This was day 3 of our Utah trip. On our second day in Utah we mountain-biked outside Moab and did the touristy walks in Arches NP so for our third day we were ready for a longer hike again and Druid Arch certainly fit the bill.
We began with a welcome surprise when we found the 3-mile gravel road to the Elephant Canyon trail head was in perfect condition for a low clearance car like the Fit so that meant less time on foot. With a start like that we knew it would be a great day of hiking.
After our Confluence hike two days ago we were more than well-prepared for the first 3/4's of the trip out to Druid Arch because frankly, it was easier with less changes in elevation, at least until that point.
Just before 2 miles out we came to the first descent but again it wasn't a big deal. On the way down we looked across Elephant Canyon and saw a couple packing up after an overnight at EC1, Elephant Canyon campsite #1. We thought we'd go right by them but at the bottom of the canyon we had to turn the other direction to continue on to Druid.
Not long after that we were passed by a couple, and in similar form to our Confluence experience, the woman was definitely the one in charge
, with the man following dutifully the requisite 3-5 steps behind. She seemed to be on a mission as they were cruising at a pretty good clip. We will see them later... after we beat them to the arch. More about that later.
The middle half of the hike was a matter of following the bottom of Elephant Canyon. About 5 miles out we begin our first climb up the east wall of the canyon. It's a pretty short climb but a few spots required a long stretch, long legs (which neither of us possessed), a helpful boost or a hand to pull one or the other of us up.
Once up on the ledge we followed it for maybe half a mile when we heard voices down below us. We thought it was the couple who passed us earlier but it was another couple. The man yelled up to us and said You're the lucky ones who didn't miss the turn
. Apparently he thought luck rather than skill and observation was required. But no matter, we told him about how far back they needed to go before climbing up and set off for the last segment of the hike.
On the canyon floor approach only the north 'side' of the arch is visible so you need to look closely to realize it is, in fact, right there above you. Except for the steep couple hundred foot boulder-hopping climb over and between large boulders.
Then all of a sudden, almost like Flatiron, we are up at the level part and it's a flat walk across to the viewpoint. At this point Tracey had enough climbing but I wanted to climb a few hundred feet higher for some better photos. Of course it's always easier to climb slick rock than descend so I got myself up farther than I felt comfortable coming down, but then it had to be done and so it was.
While I was up the canyon wall, the couple who passed us earlier showed up. It turns out they continued straight on right past the well-cairned turn. She was pretty much yapping non-stop when they passed in earlier so maybe she was so wrapped up in her conversation she missed the turn? And even if he knew, as the meek one he probably wasn't about to speak up. Oh well, by that time a number of others had turned up and there was enough conversation they figured out where they had to get to. After Tracey saw their misguided attempts at a photo of themselves with Druid Arch (they were FACING it so obviously it wouldn't be in the photo) she walked up and offered to take their photo. They willingly accepted.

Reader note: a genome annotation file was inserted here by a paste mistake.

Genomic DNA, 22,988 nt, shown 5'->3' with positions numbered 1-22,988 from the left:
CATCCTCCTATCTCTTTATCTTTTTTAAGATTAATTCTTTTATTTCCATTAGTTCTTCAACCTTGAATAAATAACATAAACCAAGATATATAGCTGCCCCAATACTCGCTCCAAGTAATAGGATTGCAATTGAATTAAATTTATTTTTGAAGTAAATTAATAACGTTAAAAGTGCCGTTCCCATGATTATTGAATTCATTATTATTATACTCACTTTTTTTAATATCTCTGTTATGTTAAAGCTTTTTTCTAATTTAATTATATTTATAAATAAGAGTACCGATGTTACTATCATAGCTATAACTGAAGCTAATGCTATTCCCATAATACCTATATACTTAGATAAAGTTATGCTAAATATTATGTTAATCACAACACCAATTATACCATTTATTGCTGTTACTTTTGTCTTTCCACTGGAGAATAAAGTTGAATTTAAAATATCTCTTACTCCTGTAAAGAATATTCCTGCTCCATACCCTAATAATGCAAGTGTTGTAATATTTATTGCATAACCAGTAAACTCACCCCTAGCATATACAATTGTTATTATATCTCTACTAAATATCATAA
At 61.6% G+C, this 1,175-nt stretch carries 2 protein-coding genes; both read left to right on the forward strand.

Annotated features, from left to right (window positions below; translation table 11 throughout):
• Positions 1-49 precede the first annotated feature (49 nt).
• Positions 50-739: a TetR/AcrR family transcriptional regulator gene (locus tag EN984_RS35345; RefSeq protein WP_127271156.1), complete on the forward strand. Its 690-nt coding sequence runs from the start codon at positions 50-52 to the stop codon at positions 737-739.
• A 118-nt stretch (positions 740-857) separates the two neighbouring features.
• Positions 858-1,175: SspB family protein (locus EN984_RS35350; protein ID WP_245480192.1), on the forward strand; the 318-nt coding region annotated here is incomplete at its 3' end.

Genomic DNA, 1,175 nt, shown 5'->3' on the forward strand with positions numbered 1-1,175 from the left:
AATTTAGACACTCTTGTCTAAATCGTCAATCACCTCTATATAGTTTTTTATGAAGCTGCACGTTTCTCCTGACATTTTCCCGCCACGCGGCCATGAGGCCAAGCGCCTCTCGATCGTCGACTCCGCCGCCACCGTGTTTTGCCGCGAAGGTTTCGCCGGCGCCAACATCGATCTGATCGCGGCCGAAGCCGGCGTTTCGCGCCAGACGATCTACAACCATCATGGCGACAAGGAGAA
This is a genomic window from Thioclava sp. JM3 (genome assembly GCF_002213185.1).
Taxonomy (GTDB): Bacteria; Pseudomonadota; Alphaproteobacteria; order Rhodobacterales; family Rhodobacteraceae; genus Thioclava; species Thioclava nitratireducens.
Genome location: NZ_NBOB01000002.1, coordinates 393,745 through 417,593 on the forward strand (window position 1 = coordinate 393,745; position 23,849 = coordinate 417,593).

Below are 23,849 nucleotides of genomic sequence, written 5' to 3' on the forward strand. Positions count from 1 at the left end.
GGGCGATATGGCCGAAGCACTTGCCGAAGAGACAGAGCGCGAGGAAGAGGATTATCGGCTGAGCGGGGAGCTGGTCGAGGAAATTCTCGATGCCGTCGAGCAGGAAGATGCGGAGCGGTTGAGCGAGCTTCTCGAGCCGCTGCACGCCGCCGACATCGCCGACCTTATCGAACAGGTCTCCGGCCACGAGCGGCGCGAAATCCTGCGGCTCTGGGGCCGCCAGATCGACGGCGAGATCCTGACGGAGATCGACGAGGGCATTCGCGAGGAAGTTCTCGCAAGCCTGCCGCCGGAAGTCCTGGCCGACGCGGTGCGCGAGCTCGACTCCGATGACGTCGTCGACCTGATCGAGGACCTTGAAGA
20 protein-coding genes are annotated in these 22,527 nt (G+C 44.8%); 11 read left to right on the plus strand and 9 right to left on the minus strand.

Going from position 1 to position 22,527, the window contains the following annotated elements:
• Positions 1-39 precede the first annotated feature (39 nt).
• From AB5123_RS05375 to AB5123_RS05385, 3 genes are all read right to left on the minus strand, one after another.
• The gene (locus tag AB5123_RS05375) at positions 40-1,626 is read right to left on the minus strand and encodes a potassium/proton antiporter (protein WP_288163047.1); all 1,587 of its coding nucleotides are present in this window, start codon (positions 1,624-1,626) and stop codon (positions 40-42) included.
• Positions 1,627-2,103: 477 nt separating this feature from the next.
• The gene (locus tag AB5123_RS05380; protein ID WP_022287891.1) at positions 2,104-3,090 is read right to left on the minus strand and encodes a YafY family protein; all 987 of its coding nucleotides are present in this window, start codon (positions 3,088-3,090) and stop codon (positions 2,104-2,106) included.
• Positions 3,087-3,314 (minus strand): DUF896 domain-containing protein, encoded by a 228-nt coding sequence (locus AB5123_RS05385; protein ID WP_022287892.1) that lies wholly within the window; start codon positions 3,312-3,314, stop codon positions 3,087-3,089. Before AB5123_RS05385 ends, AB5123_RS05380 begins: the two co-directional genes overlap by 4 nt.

After our quick PB&J lunch we were about to start back when the unlucky
couple showed up. Check out #36 in the photoset and you will see where they went wrong. After a short chat, although I didn't ask, I believe he was German. He claimed to be very experienced but the woman with him was pretty new to hiking and was quite intimidated by some of the climbs/descents they had been doing. Being that experienced I was a bit surprised by his missing the blatant line of rocks across the path. On our return trip we looked close and theirs were the only footprints so they weren't led there by others misfortune.
So much for all the drama of others, the return trip would have been totally uneventful if it weren't for a raven we encountered.
Initially is was up in a tree cawing loudly, then as were passing by maybe a hundred feet away, it dropped down to the ground well ahead of us then began bounding toward us. Once I realized it was going to keep coming I switched to video and let it roll as the raven kept bounding closer and closer. As big as it was I had no intention of letting it get too close before getting ready to smack it with a hiking pole... oh wait... with all the smooth rock climbing poles just got in my way so I didn't have them. Oh well, if needed I have my K-Bar clipped to my pack. Thankfully it either realized we had no food or maybe it noticed my ready to fight
look and took off.
We/I added a few side-trips so we ended up with a few more miles than expected, but it was an easy enough trail it wasn't an issue. Again I didn't want to bore with too many photos so I posted a mere 1/3 of them here on HAZ.
Full set of 120 hike photos: http://changephoenix.com/jpserver/web/public/file.php?id=610
Elephant Canyon Trail video: http://changephoenix.com/jpserver/web/public/file.php?id=611
Slot canyon video: http://changephoenix.com/jpserver/web/public/file.php?id=612
Druid Arch video: http://changephoenix.com/jpserver/web/public/file.php?id=613
Raven video: http://changephoenix.com/jpserver/web/public/file.php?id=614